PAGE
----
It’s crazy to know that I’ve worked on our 4th year exhibition since September and that in less than 2 weeks, not only will it be launched, but I’m graduating from university! I remember everything so clearly – from the first time I took a tour at Ryerson (and jealous of my friends who can study elsewhere outside of Toronto) to the first class I went to and met the 60 people who will go through the new media program with me. These are the graduates of 2012, the people whom I had witnessed and people whom I had grown up together.
I read an entry from a friend lately who is a student ambassador like myself. She wrote about graduation and whether she should be worried. She wrote about that she didn’t know what she was good at, nor she identified her skills, until one day someone complimented her for her writing skills. It was only then that she realized she had some hidden talent that she have had the fortune of having – that some of her natural skills actually are “real world skills” and that they matter. It’s interesting because I can relate to it so well. It is sometimes hard to know what you are good at – until you stand back and take a look, listen to what others say and map them out perhaps on paper. Her final line really touched me: “If you do what you love and follow your interests then you won’t have to “pad your résumé” to look good to potential employers for life after university – you’ll already be there.”
Life works in a funny way sometimes. It can be ironic and leaves you surprised. Opportunities comes and go, and sometimes, leaves us wondering “What if…” Perhaps, I was fortunate to be a worrywart because it helped me to pave my path forward. When I was going through second year, I feared and panicked like a university graduate. I felt upset that I did not feel I was learning enough from university, that I had not made my money’s worth or my commute time. Can these be my blessings? I think so. In fear and frustration, I started looking and identifying my interests and hunted the resources to learn about the arts. I stepped out of comfort zone, and started questioning, meeting people from all over and didn’t let the idea of being alone bug me. Whatever challenge that was standing my way, I pushed it aside and leaped over it. I told myself that fear is just an interference – something that is pushing me from my full potential. I embraced in opportunities.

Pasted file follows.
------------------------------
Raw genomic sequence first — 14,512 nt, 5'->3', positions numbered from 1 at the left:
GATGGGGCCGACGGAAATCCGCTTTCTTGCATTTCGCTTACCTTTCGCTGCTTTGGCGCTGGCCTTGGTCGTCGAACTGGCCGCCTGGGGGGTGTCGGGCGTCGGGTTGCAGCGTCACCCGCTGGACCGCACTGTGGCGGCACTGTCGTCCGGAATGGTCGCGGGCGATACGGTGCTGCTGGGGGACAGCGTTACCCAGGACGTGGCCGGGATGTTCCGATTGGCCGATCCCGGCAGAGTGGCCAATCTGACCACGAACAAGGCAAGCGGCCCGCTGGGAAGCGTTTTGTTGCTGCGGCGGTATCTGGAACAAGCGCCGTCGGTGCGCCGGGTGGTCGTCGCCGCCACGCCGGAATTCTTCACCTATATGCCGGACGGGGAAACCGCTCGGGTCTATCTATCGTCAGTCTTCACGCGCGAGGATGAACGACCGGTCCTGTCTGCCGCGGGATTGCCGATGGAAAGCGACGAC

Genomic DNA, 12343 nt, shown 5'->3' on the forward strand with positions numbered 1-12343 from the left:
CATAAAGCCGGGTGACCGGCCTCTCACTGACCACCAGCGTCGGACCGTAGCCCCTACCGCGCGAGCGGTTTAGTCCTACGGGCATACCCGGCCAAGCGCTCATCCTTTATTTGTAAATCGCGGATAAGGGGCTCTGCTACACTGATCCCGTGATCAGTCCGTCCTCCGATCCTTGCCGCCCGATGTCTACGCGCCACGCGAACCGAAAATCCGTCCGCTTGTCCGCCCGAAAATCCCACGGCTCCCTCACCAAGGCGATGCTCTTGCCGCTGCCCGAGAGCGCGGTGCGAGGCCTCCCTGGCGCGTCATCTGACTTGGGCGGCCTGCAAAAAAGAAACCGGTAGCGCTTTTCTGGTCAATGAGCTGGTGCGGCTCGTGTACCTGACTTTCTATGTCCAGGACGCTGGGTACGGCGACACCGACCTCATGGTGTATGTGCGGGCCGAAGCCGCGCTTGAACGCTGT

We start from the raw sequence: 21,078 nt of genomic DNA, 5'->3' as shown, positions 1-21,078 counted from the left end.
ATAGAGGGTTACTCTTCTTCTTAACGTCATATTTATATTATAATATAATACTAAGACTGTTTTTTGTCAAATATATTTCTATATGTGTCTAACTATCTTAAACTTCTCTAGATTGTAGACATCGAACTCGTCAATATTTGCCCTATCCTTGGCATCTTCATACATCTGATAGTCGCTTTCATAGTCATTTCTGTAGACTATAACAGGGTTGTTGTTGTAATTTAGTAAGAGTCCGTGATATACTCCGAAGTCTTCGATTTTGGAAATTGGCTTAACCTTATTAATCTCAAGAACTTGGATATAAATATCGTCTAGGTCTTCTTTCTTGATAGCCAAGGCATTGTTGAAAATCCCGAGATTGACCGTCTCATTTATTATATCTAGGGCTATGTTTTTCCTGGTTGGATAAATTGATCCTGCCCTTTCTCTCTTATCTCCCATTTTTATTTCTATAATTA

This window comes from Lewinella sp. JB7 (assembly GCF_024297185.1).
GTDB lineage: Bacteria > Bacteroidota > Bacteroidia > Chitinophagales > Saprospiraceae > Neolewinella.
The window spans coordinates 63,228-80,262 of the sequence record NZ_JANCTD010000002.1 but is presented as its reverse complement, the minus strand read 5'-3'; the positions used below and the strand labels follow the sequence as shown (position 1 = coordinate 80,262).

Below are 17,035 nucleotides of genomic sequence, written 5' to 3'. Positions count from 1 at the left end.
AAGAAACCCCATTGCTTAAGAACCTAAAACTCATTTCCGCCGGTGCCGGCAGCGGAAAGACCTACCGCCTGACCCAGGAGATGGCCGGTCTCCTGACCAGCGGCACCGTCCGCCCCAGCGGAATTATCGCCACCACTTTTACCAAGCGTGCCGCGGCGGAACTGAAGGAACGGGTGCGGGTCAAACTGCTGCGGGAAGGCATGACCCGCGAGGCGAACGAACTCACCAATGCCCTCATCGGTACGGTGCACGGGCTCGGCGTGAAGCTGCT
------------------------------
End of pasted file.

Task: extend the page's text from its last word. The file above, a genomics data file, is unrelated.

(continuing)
I’m graduating in 2 weeks and I’m still uncertain what I’ll be doing post-graduation. I have no jobs lined up for me, nor do I have a career planned. What I do have though is my ambition, my experiences and my will to keep looking. With that, I know it will bring me forward.
Photos for the META 2012 website by Katrina Sung